On June 24, 2020, in response to the ongoing risk posed by a resurgence of COVID-19 infections in some states, New York Governor Andrew Cuomo issued Executive Order (EO) 205 directing the New York State Department of Health (NYSDOH) to issue a travel advisory for all persons entering New York
Articles About New York Labor And Employment Law.
On June 25, 2020, the New York Department of Health (NY DOH) and the New York Department of Labor (NY DOL) issued new guidance, titled New York State Department of Health and New York State Department of Labor Guidance on Use of COVID-19 Sick Leave for Health Care Employers
New York, New Jersey, and Connecticut issued a joint incoming travel advisory, effective June 25, 2020, requiring all individuals—including Tristate Area residents—to self-quarantine for 14 days when arriving from an “impacted state.” The Joint Travel Advisory defines “impacted state” as a state having: (i) a positive COVID-19 test rate
Following Governor Andrew Cuomo’s announcement that dental practices across New York State may reopen to perform all dental care, the New York State Department of Health (DOH) has issued minimum safety and social distancing standards in its “Interim Guidance for Dentistry During the COVID-19 Public Health Emergency.”
The Interim Guidance
After weeks or months of remote work or closed operations, businesses are understandably eager to resume normal operations and bring employees back to the workplace. Employers must be mindful, however, of currently proliferating federal, state and local requirements governing the return to onsite work regarding safety, accommodations, leaves of
During the current COVID-19 crisis, over one million New Yorkers have applied for unemployment insurance (UI) and New York State has paid out over $7 billion in benefits. Despite these numbers, many employers do not understand the ins and outs of UI. Because of the COVID-19 UI enhancements, UI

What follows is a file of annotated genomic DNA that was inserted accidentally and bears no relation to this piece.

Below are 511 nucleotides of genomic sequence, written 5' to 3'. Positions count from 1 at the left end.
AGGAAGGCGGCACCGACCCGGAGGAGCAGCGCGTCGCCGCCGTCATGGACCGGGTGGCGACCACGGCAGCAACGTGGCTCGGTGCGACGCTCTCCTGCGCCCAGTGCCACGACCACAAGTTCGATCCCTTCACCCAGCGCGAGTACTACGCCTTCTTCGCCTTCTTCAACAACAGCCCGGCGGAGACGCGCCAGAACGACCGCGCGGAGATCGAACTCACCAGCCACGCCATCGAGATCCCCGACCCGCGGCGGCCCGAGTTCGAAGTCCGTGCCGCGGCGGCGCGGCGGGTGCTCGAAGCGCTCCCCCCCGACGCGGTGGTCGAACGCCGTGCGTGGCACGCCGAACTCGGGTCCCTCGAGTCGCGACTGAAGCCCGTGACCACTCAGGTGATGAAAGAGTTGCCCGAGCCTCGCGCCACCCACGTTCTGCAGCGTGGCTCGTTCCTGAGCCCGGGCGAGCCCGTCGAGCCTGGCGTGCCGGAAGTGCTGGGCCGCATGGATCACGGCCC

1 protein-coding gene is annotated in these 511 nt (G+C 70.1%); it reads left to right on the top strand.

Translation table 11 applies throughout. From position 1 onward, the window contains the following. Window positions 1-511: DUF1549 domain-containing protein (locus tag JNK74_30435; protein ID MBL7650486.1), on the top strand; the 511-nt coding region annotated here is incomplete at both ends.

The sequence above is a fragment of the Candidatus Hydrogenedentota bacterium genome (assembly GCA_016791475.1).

New York Governor Andrew Cuomo’s Executive Order No. 202.30 (EO 202.30) implements significant changes for nursing homes (NHs) and adult care facilities (ACFs) in the state, including the testing of all personnel for COVID-19 twice a week.
The changes include:
NHs and ACFs must test or arrange testing all
New York City has adopted an ordinance restricting when employer inquiries about applicants’ criminal histories may be made during the application process and imposing significant obligations on employers who intend to take action based on such information.
The New York City Commission on Human Rights issued a written reminder on May 8, 2020 that the law prohibiting pre-employment marijuana testing is effective on May 10, 2020. In addition, the Commission stated that it is finalizing rules that will expand the list of exceptions to the law. The
New York State has joined the growing list of states and localities (including New York City and Westchester County) mandating that employers provide paid sick leave to employees.
The new obligation is separate and distinct from the New York State Quarantine Leave Law enacted in response to COVID-19.
Effective August 25, 2020, Suffolk County will join a growing number of New York jurisdictions, including New York City, Buffalo, Rochester, and Westchester County, in restricting the use of pre-employment inquiries into an applicant’s criminal conviction history, adding to the existing statewide requirements of Article 23-A of the New
On April 14, 2020, the State of New York filed a lawsuit against the U.S. Department of Labor challenging the DOL’s regulations, governing implementation of the Families First Coronavirus Response Act (FFCRA). The FFCRA requires private employers with fewer than […]
The Suffolk County, New York, Legislature has passed the “Fair Employment Screening Amendment” to the Suffolk County Code, prohibiting the County or any other employer having at least 15 employees from asking job applicants about their prior criminal convictions until after the first interview. The Amendment will go into effect on August 25, 2020, and will not apply retroactively.
Wrapped up in the New York City Council’s sweeping new legislative package, dubbed the “NYC Essential Workers Bill of Rights,” is Introductory Bill No. 1926 (Int. No. 1926). Int. No. 1926 would expand New York City’s Earned Sick and Safe Time Act (ESSTA) to cover many workers currently classified as independent contractors by introducing the so-called “ABC” test for determining who is an independent contractor and thus excluded from ESSTA coverage. The “ABC” test for determining independent contractor status is much more restrictive than the common law test traditionally used in New York, and therefore results in fewer workers being classified as contractors, and more classified as employees.